Capito, colleagues urge CMS to lower prescription drug costs for seniors

WASHINGTON, D.C. — U.S. Senator Shelley Moore Capito (R-W.Va.) joined Senators Jon Tester (D-Mont.), Sherrod Brown (D-Ohio), and James Lankford (R-Okla.) Oct. 14 in sending a letter urging the Centers for Medicare and Medicaid Services (CMS) to either work with Congress to eliminate direct and indirect remuneration (DIR) fees to help lower prescription drug prices for Medicare Part D beneficiaries or take administrative action to address the problem. 

“We write today to discuss our serious concerns about the impact direct and indirect remuneration (DIR) fees are having on the cost of drugs for Medicare Part D beneficiaries and pharmacy bottom lines,” the senators wrote. “We urge you to work with Congress to require pharmacy price concessions, payments, and fees be included at the point-of-sale under Part D of the Medicare program. It is time we stand up for seniors and address this broken system that sees people paying far too much for prescription drugs.”

They concluded, “We also note that Congress already provided the Centers for Medicare and Medicaid Services with sufficient authority to make the necessary changes administratively. With multiple avenues available to fix this problem, it is imperative that we work together to reform DIR fees, reduce drug costs, and protect pharmacies.”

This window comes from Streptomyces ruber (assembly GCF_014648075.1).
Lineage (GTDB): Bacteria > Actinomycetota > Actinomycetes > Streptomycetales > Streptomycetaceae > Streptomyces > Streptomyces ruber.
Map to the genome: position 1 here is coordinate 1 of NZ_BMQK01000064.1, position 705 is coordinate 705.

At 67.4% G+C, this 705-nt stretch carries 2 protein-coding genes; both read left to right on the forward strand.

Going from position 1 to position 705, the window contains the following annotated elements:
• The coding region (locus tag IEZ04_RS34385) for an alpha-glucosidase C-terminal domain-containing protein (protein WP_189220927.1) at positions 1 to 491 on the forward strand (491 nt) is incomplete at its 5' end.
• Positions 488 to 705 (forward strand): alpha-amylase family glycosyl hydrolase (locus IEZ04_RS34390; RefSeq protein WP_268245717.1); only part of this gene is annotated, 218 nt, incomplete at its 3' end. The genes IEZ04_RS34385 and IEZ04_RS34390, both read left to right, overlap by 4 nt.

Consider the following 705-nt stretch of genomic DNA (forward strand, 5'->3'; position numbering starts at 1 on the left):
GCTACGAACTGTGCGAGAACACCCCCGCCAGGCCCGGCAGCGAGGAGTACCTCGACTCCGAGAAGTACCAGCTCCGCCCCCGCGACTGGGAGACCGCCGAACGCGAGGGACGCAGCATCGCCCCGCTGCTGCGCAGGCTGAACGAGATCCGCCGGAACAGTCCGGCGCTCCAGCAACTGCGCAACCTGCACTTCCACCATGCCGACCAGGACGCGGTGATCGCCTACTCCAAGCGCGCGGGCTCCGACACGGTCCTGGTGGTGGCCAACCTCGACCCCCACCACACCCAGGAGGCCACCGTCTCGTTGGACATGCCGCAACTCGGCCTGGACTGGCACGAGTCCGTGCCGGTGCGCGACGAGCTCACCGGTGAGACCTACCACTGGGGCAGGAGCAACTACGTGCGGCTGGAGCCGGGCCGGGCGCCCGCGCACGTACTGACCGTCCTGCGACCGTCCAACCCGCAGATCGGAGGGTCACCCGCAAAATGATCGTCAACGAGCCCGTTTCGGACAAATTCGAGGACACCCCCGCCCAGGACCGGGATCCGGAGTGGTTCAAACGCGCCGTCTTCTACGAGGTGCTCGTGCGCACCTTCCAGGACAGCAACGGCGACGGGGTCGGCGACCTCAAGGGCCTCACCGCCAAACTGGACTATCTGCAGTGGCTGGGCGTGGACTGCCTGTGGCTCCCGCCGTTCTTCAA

Under Medicare Part D, Medicare makes payments to private Part D insurers for delivering prescription drug benefits to Medicare beneficiaries. Often, the Part D insurer or its pharmacy benefit manager (PBM) receives additional payments after the point-of-sale that changes the final cost of the drug. These are called DIR fees.

In recent years, PBMs have increasingly returned to pharmacies days or even months after the final sale to demand more in DIR fees. From 2010 to 2019, CMS documented a 91,500 percent increase in DIR fees paid by pharmacies.

The senators recently introduced their bipartisan Pharmacy DIR Reform to Reduce Senior Drug Costs Act, which would combat rising drug prices for seniors and curb the predatory practices of PBMs by holding them accountable for retroactively assessing fees on pharmacies. By ensuring that all pharmacy price concessions are assessed at the point of sale and eliminating clawback fees imposed by PBMs, it is estimated that the legislation would reduce seniors’ Medicare Part D out-of-Pocket costs by $7.1-$9.2 billion.